- August 10, 2021
- All Florida Issuing Offices
- UNDERWRITING - Recently Adopted Miami-Dade Septic Tank Disclosure Ordinance, Section 21-49.1
Miami-Dade County recently adopted an ordinance, Section 21-49.1, which requires a disclosure for any property which has a septic tank system installed or is serviced by a septic tank system. The ordinance took effect on August 2, 2021. The disclosure must be made at both the time of the sale on a separate sheet of paper in at least 12-point font and in a prominent location on the face of the instrument conveying the affected real property. The ordinance further requires that the instrument contain the signature of the purchaser acknowledging the disclosure and that the signature must be notarized. The form of the acknowledgment required on the deed is as follows:
I HEREBY CERTIFY THAT I HAVE READ, UNDERSTOOD, AND SIGNED THE SEPTIC TANK SYSTEM DISCLOSURE STATEMENT FOR THE CONVEYANCE OF THIS REAL PROPERTY, AS REQUIRED BY SECTION 21-49.1 OF THE CODE OF MIAMI-DADE COUNTY, FLORIDA.
The ordinance provides that the failure to disclose will subject the seller to fines; however, it does not affect the insurability of the title.
The ordinance presents closing agents with two problems. The first is how to determine whether there actually is a septic tank on or servicing the property. This requires a review of the contract. Second, if the ordinance does apply, how to secure the signature of the grantee on the instrument conveying title. While it would not be overly burdensome when the grantee is present at the closing to obtain a signature, the requirement does create a significant obstacle to recording the deed and purchase money mortgage immediately after the closing in cases in which the grantee is in a different location.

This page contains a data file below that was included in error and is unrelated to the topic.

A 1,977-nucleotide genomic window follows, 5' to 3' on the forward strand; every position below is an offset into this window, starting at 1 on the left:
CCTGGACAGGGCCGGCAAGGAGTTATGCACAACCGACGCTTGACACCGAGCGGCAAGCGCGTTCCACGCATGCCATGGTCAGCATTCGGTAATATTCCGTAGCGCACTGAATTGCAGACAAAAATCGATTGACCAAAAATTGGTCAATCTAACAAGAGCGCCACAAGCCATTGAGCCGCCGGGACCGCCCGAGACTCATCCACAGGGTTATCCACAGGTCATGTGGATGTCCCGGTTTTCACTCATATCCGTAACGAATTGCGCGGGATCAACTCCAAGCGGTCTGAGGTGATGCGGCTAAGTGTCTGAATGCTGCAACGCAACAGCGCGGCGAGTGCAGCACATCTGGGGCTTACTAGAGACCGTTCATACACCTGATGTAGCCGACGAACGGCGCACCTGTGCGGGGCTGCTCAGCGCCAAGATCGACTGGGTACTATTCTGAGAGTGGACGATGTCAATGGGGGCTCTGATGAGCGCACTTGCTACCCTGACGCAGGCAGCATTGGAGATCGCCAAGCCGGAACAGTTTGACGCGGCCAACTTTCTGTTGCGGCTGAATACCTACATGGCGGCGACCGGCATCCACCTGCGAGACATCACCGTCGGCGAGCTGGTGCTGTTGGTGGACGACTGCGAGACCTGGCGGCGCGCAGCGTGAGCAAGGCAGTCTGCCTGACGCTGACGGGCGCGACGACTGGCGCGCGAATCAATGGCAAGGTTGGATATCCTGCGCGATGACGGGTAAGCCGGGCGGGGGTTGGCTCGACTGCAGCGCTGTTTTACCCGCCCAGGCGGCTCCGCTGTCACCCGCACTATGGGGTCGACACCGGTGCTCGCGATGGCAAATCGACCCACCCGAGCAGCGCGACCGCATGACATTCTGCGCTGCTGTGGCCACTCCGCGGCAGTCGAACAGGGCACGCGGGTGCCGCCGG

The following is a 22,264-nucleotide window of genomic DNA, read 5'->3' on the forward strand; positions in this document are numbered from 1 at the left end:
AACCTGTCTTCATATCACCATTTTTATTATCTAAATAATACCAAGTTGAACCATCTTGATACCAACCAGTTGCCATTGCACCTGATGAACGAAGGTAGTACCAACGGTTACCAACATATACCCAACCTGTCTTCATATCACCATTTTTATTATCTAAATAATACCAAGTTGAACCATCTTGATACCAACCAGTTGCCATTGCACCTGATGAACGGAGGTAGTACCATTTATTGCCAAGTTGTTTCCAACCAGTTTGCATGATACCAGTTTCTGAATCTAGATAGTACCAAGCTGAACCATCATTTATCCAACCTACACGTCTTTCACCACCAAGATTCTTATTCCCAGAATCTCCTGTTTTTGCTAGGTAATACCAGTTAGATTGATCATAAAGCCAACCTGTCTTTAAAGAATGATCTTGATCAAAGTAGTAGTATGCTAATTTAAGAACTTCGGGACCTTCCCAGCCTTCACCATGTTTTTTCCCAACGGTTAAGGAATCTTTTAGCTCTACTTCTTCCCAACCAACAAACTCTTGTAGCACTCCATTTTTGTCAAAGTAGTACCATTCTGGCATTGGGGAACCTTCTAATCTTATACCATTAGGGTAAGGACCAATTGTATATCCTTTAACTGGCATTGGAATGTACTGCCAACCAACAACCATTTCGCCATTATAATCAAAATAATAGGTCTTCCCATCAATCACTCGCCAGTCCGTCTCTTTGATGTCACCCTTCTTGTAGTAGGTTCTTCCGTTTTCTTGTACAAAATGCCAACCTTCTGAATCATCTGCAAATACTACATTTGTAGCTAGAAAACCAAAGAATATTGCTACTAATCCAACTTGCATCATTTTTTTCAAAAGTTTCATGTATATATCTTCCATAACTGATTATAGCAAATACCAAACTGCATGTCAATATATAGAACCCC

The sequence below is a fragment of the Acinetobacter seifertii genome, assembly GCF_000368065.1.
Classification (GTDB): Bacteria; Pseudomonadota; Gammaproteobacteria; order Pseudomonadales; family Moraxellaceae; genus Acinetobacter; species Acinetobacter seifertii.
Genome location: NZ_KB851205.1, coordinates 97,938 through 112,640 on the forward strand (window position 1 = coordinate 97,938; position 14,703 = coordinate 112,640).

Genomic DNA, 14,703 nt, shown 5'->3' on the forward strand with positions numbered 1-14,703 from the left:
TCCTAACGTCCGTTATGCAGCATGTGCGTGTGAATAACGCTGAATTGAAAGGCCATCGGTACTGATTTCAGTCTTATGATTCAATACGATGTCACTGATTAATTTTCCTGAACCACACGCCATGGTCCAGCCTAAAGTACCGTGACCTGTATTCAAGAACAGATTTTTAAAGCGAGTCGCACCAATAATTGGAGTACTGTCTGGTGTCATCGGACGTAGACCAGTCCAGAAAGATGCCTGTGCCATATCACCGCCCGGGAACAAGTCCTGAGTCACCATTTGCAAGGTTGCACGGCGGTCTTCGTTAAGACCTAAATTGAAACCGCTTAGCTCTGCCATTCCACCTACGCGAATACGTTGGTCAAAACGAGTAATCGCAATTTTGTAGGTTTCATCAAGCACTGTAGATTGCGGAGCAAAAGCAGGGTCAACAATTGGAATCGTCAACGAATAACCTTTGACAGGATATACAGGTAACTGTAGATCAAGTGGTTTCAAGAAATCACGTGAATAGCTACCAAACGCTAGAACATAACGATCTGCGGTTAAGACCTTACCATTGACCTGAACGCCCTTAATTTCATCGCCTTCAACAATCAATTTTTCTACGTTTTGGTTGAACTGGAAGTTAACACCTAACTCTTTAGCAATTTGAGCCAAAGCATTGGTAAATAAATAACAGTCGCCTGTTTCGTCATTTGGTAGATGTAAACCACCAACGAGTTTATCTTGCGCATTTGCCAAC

In such cases, one option would be to forward the original deed which has not yet been executed by the seller to the buyer so that the buyer can sign the acknowledgment and return it to the closing agent in time for the seller to sign at closing. Another option is to record the deed without the signature of the grantee on the deed and then once the deed is of record, to send the deed to the grantee for proper execution with instructions to have it returned to your office so that it can be re-recorded in order to comply with the ordinance.
If the latter arrangement is not acceptable to the seller due to the seller being concerned about being subject to fines, and if the buyer does not sign acknowledging the disclosure then the transaction should not close until the buyer has signed the acknowledgment. In no event should the recording of the deed be delayed after closing.
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